Is Vitamin Water good for you?

I would beg my mom to buy me vitamin water for lunch in elementary school when I noticed quite a few of my friends drinking them. One day I was in Walmart and determined to get my hands on one. I had managed to acquire $1.60 over the course of looking for change under the couch, both parents cars and occasionally out the desk of a unsuspecting teacher. I snuck away from my mom, paid for the drink and found her in the canned food isle presenting my recent purchase. She wasn’t happy of course. Nonetheless I brought my very own vitamin water to lunch and casually made conversation with my peers hinting at the new drink I bought. Taking the first sip of that water disappointed me beyond measure. I was sure this vitamin water would immediately enrich me with increased speed, intelligence, and flexibility (why I felt this way I’m not sure). Only for reality to hit me and I get gross flavored water in a bottle.


What is vitamin water? The media markets vitamin water as an even healthier alternative to regular drinking water. It is said to contain vitamins and nutrients that help your body. The truth is, is it does nothing for your body that sugar water can’t do.

What the media doesn’t say is that vitamin water contains nearly as much sugar in it as coke. What a consumer of vitamin water thinks is a burst of energy, is actually a sugar high and can be dangerous to one’s self. When you intake too much sugar, your pancreas has to increase insulin into your blood. Too much sugar in your body makes you more susceptible to diseases.

According to Authority Nutrition there is no scientific evidence that Vitamin Water benefits you health-wise.

The CSPI (Center for Science in the Public Interest) says not only do you likely have the vitamins you need, your body probably is unable to absorb the “vitamins” in the drink. It also doesn’t say whether the “vitamins” are natural or chemically altered (which they are). This fact is important in whether it affects the body or is flushed out when you urinate. The “nutrients” the vitamin water give you aren’t worth the amount of sugar in the drink.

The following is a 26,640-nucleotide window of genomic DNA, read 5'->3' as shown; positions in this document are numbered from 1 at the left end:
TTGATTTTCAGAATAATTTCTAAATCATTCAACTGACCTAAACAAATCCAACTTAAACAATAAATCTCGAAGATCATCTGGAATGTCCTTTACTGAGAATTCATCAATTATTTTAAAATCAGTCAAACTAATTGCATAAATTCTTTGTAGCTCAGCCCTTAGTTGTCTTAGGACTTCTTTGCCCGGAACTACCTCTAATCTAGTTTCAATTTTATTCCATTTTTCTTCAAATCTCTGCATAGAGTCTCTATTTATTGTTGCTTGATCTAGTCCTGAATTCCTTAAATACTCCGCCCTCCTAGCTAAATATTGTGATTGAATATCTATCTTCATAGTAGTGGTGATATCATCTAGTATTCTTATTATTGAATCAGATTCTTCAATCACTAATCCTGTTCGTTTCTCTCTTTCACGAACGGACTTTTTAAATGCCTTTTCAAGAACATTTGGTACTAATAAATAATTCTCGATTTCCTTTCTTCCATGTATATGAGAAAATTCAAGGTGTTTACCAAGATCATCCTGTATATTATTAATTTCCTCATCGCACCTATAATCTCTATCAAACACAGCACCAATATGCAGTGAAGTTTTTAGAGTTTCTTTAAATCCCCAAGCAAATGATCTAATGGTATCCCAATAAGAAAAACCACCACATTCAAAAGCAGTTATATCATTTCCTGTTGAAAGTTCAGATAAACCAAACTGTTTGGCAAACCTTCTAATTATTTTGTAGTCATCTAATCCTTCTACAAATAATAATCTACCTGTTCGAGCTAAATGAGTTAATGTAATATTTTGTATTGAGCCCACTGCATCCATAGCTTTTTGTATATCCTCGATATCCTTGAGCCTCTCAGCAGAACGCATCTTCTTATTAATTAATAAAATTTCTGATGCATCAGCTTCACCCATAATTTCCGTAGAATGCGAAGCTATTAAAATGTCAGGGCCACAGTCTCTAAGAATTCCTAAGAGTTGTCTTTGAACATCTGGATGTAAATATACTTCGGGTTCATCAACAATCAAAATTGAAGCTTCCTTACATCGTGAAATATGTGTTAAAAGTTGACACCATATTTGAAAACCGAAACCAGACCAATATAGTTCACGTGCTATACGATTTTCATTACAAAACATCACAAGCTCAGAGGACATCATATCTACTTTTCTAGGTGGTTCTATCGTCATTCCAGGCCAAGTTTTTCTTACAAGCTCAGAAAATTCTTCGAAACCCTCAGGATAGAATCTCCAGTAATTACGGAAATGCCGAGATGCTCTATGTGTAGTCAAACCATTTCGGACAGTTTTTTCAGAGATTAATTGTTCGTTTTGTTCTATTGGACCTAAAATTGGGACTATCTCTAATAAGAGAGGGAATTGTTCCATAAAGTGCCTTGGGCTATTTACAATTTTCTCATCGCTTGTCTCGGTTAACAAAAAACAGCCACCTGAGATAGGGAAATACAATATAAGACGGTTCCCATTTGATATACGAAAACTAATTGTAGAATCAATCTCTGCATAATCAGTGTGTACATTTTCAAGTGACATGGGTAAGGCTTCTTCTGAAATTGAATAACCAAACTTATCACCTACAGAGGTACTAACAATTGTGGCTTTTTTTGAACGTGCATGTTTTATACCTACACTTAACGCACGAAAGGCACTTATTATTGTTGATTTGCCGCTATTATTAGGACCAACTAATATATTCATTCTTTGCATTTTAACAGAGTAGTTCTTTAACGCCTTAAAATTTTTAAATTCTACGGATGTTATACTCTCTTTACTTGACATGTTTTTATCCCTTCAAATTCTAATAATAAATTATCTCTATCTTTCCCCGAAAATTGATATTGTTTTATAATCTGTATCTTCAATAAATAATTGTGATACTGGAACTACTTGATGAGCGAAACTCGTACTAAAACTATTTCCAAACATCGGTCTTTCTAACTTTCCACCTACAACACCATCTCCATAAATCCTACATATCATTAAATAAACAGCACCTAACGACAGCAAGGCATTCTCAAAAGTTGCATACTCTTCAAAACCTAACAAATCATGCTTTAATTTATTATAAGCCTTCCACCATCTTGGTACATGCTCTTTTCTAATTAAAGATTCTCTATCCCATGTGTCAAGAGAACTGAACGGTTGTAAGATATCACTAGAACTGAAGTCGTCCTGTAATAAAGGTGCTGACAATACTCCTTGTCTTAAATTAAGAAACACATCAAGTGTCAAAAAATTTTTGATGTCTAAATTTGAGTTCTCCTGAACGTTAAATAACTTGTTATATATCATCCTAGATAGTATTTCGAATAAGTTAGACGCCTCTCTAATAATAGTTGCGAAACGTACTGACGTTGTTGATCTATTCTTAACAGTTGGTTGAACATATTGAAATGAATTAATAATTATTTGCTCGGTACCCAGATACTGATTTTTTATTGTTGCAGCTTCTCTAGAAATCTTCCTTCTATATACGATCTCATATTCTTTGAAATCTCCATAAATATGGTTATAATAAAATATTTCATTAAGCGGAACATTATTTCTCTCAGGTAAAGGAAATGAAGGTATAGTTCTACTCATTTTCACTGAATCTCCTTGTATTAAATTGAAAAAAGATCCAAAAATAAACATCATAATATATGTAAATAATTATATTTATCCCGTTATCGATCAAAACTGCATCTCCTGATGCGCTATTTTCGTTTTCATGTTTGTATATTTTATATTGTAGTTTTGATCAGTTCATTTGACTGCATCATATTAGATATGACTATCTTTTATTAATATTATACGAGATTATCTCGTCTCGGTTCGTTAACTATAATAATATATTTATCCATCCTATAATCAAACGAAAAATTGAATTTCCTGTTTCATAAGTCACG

If you want to get the vitamins and nutrients you need, eat a varied balanced diet and you’ll be fine. If you’re missing then taking a oral vitamin may help you. However further research revealed even oral vitamins may not actually be as benefitting to us as we think. Vitamins can store up in your system and could be toxic if you over do it. It is important to to have a a healthy diet. Here is a daily recommendation for vitamins to make sure you’re getting exactly what you need. Not over or under. To my peers that drink vitamin water, how do you feel now?


5 thoughts on “Is Vitamin Water good for you?

  1. nam5542

    Its funny to hear people that follow and believe in these kind of products. While yes these products may have some of the things that may claim to have in their products, however they shy away from informing you about how much sugar and other unhealthy things that you are consuming.

  2. jaw6055

    The propaganda tactics that companies use never cease to amuse me. A friend recently pointed out to me, at a convenience store, that American Spirit cigarettes use the phrase “100% Additive-Free” and the word additive is suspiciously close to the word addictive ( arguably cigarettes worst quality ). Marketing companies are finding very sneaky and subtle ways to mislead their target audience. I think it can and will only get worse or at least thats the obvious trend.

  3. Jon Shanfelder

    This post has got me thinking about the labeling of foods and drinks in America. I know there are already certain health factors and nutritional value facts that they must disclose on the label, but what about items like this? If this information is correct, it seems to me that vitamin water is just a scam on the consumer propped up by sketchy/false health claims. I have provided a link at the end of this comment that talks about how the Supreme Court has made false advertising illegal on food and drink labels. I believe it is only a matter of time before someone takes vitamin water to court. They can only toe the line for so long.

    1. Ademilola Esther Badejo Post author

      Agreed!If false advertising causes consumers to make unhealthy decisions, there’s a problem. I believe everyone should be informed and able to make educated decisions. Marketers are smart though. They play with words and I’m interested in seeing what would happen if a company is sued due to claims without scientific evidence. Thanks for your comment!

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